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Posts Tagged ‘b&w conversion’

A typical view of the TCT near Salmon River Lake

A few days ago Olivia (youngest daughter) and I went skiing. My current agenda is to try going to places I have not skied before which is a change from my usual impulse to ski on Donahue Lake. Olivia was not interested in dealing with hills so the safest bet was a section of the Trans Canada Trail.

Brook running beside the TCT

We drove to Salmon River Lake, parked (safely) on the side of the road where we could easily access the trail. As we were getting our gear out of the car three snowmobiles went past. They had come from Guysborough Intervale – a route made possible once several lakes freeze. It was nice to see others out enjoying the afternoon, and nicer still when the noise of their machines faded away.

Olivia skiing near Salmon River Lake

Once we were clamped into our skis and moving on the trail another consequence of the snowmobiles quickly made itself known: slushy crud. Each of us ended up with gobs of ice on our skis. This rendered our forward progress painstakingly slow. I didn’t even realize the cause of this poor performance right away. I thought it seemed odd that we were not able to glide when conditions were so favorable. When I finally clued in I used my wax scraper to clear both pairs of skis. Olivia had clumps like small fists on both skis.

Olivia

The section of trail we were on ended up not being especially flat. We encountered several inclines that were tricky to descend. I thought this added nice variety while Olivia would have preferred the trail to remain flat. The trail is closely lined by trees on each side. Unfortunately we ran out of time and had to turn just as we came to an interesting area where the trail borders a few lakes.

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Shed, Charlos Cove

Hindsight is, of course, always 20/20 and in hindsight I really wish I had added keywords incrementally as I added new photos to the database. I am only good for short bursts when I attempt to do this work. I have progressed from April to being part way through the images taken in September. My worst problem is seeing photos I originally ignored but now seem worthy of attention. When I give in to the impulse to work on something the whole business of keywording once again gets pushed aside and left undone. Today I’m presenting one image with variations. Several of the variations derive from ‘recipes’ I’ve created using a combination of individual filters, while several are presets supplied with the software which I apply and then tweak. I feel it is almost always possible to interpret/present a photograph in more than one way.

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Here is a shot taken in June when I was in Little Dover – the original effort was a disaster. The re-worked shot looks nice. It’s the product of nine captures.

Private wharf, Little Dover

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I have been busy doing some behind the scenes house cleaning, mostly a process called keywording, which will allow easy searching of my photos once completed. I should be in the practice of doing this work each time I put new images on my hard drive but I’m always anxious to get directly to the images. I’d rather get through the processing rather than prolong it. Anyway, I’ve been coming across images that were overlooked and today I decided to take one to see what I could do?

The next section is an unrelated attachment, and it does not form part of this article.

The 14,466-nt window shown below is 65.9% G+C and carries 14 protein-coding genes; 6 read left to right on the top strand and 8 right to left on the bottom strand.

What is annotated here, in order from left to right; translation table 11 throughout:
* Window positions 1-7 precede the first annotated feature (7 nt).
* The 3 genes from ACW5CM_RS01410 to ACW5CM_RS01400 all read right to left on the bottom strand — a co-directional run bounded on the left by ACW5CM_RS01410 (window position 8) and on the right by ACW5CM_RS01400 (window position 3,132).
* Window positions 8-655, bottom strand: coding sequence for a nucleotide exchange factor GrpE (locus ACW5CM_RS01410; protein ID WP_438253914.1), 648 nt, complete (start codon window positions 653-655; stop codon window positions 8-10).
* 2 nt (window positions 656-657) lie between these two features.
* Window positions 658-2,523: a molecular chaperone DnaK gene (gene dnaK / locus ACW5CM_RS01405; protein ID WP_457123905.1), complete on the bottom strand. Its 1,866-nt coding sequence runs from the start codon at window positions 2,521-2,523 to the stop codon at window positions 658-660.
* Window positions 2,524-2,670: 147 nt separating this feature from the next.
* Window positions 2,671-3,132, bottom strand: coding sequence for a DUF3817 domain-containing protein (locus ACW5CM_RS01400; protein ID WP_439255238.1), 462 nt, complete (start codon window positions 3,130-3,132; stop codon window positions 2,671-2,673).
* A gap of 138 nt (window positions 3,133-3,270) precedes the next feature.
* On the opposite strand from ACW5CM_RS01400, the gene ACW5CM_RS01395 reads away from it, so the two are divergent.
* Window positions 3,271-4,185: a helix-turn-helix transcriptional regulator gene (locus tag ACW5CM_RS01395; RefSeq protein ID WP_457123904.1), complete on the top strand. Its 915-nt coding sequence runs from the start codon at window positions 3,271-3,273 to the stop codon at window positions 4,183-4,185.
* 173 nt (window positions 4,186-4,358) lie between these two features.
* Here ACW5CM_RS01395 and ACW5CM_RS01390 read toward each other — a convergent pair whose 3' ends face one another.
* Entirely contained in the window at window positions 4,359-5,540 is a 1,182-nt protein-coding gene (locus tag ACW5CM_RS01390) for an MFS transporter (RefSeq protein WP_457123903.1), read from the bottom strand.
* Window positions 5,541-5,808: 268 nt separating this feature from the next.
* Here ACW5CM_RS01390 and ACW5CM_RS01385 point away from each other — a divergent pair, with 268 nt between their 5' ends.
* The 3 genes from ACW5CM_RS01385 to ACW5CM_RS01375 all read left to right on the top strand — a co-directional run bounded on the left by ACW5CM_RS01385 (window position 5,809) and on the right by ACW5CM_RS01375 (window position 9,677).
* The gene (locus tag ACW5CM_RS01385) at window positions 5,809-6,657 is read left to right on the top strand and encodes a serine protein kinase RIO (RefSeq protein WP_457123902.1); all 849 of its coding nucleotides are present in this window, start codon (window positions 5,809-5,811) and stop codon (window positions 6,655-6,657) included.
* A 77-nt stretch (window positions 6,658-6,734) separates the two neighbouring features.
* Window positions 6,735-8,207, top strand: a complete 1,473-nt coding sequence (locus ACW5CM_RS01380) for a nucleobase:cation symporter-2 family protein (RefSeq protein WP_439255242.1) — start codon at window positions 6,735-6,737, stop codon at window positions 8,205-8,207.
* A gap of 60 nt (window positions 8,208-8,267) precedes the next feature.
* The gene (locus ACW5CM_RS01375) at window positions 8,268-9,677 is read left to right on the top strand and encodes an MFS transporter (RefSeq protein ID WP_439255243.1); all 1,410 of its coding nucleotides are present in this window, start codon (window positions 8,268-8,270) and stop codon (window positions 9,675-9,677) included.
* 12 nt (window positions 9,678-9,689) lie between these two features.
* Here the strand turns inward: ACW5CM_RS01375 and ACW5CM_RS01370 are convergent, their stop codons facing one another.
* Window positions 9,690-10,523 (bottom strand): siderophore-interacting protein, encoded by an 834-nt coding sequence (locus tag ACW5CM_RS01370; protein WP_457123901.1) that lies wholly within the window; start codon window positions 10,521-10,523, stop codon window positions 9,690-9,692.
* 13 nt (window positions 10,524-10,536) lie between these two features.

Original shot

Original HDR

You can see the original, directly from the camera, is very low contrast and not very attractive. It is one of six frames required to make the entire image. There are three for each half which are used in the HDR rendering, then the two halves are stitched together for the final image.

The HDR version yielded some detail in the sky which is desirable but you can see below the window on the shingles and grass there is a glow. At the time I didn’t consider the photo worth the effort of trying to resolve the problem. When faced with processing a lot of images and wanting to get a good night’s sleep all the images with flaws are discarded or ignored.

Today I thought I would spend a little time to see if I could salvage this one. (more…)

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Barn at sunset, Ogden

Actually I quite like this barn. As I was riding home the other night the sun dipped below the cloud cover to yield about ten minutes of fabulous warm light before setting. It was great timing. I glanced up at the barn as I passed and saw it bathed in the glow, the rusted patina of the roof was irresistible. The motorcycle can be turned far more quickly and safely than a car, it can be parked more easily on the shoulder as well.

Barn at sunset, Ogden

I went through the procedure of exiting my helmet and gloves. I had enough light to handhold so I skipped detaching the tripod. I hurried up to the barn so as not to miss the brief window of opportunity afforded me. Sometimes being in the right spot at the right time makes all the difference. The more time you spend out with a camera the more likely you will be to find yourself in a similar position. It’s not luck so much as better odds.

Barn at sunset, Ogden

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